WILL the new Hyatt card give us access to admiral club? ?? Will love it


Yes . . . and a pony.


Nick, your passport is biometric. The rectangular symbol on the bottom of its front cover indicates that it is. When you enter most developed countries, they use your biometric passport to verify your identity. They digitize an image of your face. And, once its interior ministry has your face digitized, those police surveillance cameras along the street know where you are and who you are with. It’s too late, baby.

Separately, not everyone is angry at Delta. Some people are actually benefiting from the announced changes.


Note that Nick is probably not reading this article or comments section.

But, to further your point, imagine if everyone born in this country were trackable by a nine digit identifier. Or if I were to post details of my personal experiences on a public forum, including pictures of myself. Impossible to track this anonymous dude!


Which cards is one able to change over to the Ritz Carlton Chase card?


Chase Brilliant, Amex Bevillium


Brilliant is an AMEX card.


Any Chase personal Marriott card that you have held for at least one year.


Need to convert Bold to another Chase personal Marriott card first. Just did myself last month.


Unfortunately, I only hold the AMEX Marriott cards. I do not currently have any Chase cards for Marriott.


Chase Bonvoy Boundless


Chase Boundless. Just did the product change. Easy peasy.


I REEEALLY hope significant barriers to Globalist remain. When everybody is a VIP, nobody is a VIP.

If a premium Hyatt card gave auto-Explorist status, along with 30 nights of qualifying nights, I think that would be a max sweet spot. People should have to earn Globalist in some way to prevent a deluge of Globalist-Lites. A deluge will just mean the benefits (legit free breakfast for 4, concierge, free parking, etc.) will eventually go away (see: Hilton Diamond).

If Globalist becomes diluted, I see myself becoming FAAAR more of a free agent.


LOL. I figured I’d see a downvote. Truth is, a Globalist for the masses will simply mean the death of the attractive Globalist benefits as you know them today. You may get a “Globalist” status, but the benefits won’t be there bc it won’t be financially viable for Hyatt to maintain.

There is already a way to spend your way to Globalist. If you really want it but can’t do it now, then you probably wouldn’t travel enough to actually enjoy Globalist benefits.


Folks in the points and and miles world don’t want to hear about oaths that make it harder.


I’m a folk in the points and miles game, for decades now. Do I count? I participated with Hilton, SPG, Marriott… I’ve seen a thing or two. Auto-“top tier” status with a premium card is a death knell to benefits.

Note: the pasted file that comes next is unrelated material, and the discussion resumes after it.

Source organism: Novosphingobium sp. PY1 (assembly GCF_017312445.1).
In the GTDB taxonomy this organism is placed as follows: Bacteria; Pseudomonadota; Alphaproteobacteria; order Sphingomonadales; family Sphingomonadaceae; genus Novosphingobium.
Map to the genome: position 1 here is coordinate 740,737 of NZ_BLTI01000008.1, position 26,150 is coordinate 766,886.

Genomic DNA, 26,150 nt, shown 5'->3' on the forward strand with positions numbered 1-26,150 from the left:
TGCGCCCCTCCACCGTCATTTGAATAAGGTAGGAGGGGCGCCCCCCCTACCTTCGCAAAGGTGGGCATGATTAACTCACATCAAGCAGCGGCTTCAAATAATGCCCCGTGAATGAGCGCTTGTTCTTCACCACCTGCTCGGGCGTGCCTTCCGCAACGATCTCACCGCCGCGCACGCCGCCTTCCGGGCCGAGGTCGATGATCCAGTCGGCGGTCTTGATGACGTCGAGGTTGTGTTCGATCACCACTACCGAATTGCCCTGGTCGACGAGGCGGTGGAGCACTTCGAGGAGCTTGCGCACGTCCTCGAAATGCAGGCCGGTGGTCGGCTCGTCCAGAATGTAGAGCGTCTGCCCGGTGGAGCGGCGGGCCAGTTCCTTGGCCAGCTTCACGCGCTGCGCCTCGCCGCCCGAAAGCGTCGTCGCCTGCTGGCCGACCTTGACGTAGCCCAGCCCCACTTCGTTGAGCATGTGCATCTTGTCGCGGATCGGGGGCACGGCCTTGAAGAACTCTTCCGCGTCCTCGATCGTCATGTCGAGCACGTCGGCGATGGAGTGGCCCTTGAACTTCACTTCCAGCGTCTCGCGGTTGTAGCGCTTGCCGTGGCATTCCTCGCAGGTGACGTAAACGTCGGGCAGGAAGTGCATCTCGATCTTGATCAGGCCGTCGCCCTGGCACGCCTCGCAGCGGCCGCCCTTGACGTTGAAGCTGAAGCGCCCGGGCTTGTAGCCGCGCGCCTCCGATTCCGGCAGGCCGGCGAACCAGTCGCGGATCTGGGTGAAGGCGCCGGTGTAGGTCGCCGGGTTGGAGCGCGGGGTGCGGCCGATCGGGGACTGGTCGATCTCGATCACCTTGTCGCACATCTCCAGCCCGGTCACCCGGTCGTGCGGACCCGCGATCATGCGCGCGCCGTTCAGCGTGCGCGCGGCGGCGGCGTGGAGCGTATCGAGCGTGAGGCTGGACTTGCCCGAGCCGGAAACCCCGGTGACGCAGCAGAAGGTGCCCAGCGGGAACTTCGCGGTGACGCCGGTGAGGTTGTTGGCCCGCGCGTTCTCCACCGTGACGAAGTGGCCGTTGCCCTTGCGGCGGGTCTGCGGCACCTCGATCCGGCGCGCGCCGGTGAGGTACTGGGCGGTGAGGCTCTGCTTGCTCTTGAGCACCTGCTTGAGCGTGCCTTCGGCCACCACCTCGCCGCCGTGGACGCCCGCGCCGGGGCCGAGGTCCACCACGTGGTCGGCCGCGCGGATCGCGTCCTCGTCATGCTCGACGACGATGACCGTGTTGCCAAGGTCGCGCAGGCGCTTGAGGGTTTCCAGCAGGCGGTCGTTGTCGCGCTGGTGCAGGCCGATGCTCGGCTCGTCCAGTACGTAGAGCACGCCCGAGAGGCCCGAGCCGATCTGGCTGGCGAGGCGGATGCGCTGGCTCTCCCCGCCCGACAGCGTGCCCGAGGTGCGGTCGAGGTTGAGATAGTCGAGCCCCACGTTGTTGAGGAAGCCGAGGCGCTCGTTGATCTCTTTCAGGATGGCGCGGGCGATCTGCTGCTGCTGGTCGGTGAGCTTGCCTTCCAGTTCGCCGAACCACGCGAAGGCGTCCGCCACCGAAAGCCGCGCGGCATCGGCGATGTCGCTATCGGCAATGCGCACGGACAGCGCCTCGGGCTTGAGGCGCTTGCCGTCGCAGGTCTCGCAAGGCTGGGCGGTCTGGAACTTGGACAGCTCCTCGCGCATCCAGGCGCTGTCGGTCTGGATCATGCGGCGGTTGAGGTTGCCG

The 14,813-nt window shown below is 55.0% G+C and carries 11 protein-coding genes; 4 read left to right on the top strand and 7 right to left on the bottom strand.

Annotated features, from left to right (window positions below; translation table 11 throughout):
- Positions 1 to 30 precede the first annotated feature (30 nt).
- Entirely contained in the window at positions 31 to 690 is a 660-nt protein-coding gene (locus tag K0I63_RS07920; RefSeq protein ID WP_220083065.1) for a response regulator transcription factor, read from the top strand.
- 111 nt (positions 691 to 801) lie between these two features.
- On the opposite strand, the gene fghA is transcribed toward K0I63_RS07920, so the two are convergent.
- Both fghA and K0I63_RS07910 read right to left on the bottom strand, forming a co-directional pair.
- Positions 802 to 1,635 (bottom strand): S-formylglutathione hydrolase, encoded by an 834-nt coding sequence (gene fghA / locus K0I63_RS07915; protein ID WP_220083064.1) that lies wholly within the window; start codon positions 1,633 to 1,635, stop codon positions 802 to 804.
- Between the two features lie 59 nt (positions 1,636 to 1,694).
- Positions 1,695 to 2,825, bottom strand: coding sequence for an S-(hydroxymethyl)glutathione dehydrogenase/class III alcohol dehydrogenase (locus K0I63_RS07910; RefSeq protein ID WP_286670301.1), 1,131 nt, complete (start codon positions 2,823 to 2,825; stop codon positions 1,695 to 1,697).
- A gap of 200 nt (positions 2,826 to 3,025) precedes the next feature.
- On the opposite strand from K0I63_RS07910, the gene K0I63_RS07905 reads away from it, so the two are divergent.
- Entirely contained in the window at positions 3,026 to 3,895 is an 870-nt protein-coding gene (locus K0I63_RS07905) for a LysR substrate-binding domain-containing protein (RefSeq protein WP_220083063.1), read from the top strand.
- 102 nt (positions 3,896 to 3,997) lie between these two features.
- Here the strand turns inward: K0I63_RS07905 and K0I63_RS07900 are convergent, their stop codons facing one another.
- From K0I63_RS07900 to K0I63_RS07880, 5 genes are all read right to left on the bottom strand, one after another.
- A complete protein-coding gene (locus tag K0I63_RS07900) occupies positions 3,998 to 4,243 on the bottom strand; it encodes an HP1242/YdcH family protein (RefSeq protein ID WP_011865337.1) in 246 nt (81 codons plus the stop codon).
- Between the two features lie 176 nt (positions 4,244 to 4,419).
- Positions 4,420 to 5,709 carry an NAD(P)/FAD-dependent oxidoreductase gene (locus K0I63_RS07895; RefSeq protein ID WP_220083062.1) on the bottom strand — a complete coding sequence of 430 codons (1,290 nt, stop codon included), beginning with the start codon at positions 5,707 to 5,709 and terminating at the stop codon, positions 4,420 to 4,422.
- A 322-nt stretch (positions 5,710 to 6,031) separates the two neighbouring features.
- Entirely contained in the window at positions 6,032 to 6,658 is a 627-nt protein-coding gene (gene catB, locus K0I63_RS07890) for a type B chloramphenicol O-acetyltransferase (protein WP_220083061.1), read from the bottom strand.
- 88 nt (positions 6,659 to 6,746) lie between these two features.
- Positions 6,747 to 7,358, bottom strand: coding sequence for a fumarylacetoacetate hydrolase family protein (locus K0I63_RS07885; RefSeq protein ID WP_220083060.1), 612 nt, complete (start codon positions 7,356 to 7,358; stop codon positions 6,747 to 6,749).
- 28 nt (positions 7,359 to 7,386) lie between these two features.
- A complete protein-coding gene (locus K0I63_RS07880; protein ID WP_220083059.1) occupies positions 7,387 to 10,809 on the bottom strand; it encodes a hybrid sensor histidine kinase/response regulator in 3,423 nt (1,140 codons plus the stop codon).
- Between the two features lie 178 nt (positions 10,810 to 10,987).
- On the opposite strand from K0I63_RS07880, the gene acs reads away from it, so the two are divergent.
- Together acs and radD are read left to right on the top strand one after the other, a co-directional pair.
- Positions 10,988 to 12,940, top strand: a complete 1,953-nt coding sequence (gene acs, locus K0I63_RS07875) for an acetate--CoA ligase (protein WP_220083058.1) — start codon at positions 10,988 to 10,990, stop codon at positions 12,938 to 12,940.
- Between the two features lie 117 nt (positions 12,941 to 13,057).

I have been in the game myself for a while. You are obviously not the folks I am speaking of.
It is practically impossible to be literal, and state every single detail online. Every comment would be a book.
It was not a blanket comment, it was a generally speaking comment.
You are correct in that the more people for whom the programs must provide benefits, the more likely they are to provide fewer. Then people will complain about that. It is a loose loose proposition.
Oaths should have been paths by the way. Absolutely not sure what you thought I was trying to say, but I was in a loose agreement with you.


I did misread you. You’re correct. People don’t want to hear it, yet they’ll complain with indignation when the “free” wine they finally receive is diluted.


Other than the points-per-dollar multiplier, I gave up on tier benefits years ago. Property owners don’t care about a person’s loyalty to a network. Property owners care about a person’s loyalty to their own property. If you’re not a regular at a specific property, don’t be surprised if the property is tightfisted with benefits. I know some people have had great success. I’m just relating my experience.

I became a free agent and now predominantly use non-network hotels. I’m a regular at a few specific properties. Those specific properties know that I’m loyal to them. And, they overwhelmingly respond. At one of these properties two weeks ago, I received an insane signature suite upgrade that I would never have expected in my life. At another property, two months before a stay, I’m confirmed for an upgrade. While YMMV, free agency has been very positive for me.


Smart move on your part. I’m glad you have a system that works well for your travel habits. I travel worldwide, rarely repeating the same places with routine so your system isn’t relevant to my habits.

Globalist is the only hotel status worth anything to me personally. Anything Hilton and Bonvoy, even lifetime, have become nothingburgers, mainly due to dilution through “premium” credit cards. I do love the game, but when an ostensible short term gain begets a monumental negative program shift, I don’t want the short term “gain”.

I do hope any “premium” Hyatt card comes with accelerated nights but not auto-Globalist. If it does, so be it. I’ll adjust accordingly and stay at Hyatts far less. Change…that’s one thing that’s a constant.


Same here. I upvoted you so you now have a flat rating.

From a customer experience perspective, I think you are spot on about how the other programs have been diluted by giving away top tier status.


Thanks, Andrew. I appreciate the support.


Delta didn’t make everyone angry. Next time I pony up for a Delta One ticket I’ll be more than happy to see fewer of these “moderate-spending” whiners in the lounge. Good riddance, and good job, Delta.


Participating in Greyhound’s Road Rewards program now offers better value than participating in Delta’s Skymiles program. While Delta is kicking customers out of lounges, Greyhound is offering customer ways to get free food.



Jim Lovejoy

Are you posting from the future? Otherwise the post makes no sense since the lounge clearing changes don’t come until 2025.


Nick most likely uses iPhone or face login but worries about his biometric data and at the same time gives all his data to multiple
Cc companies that sell it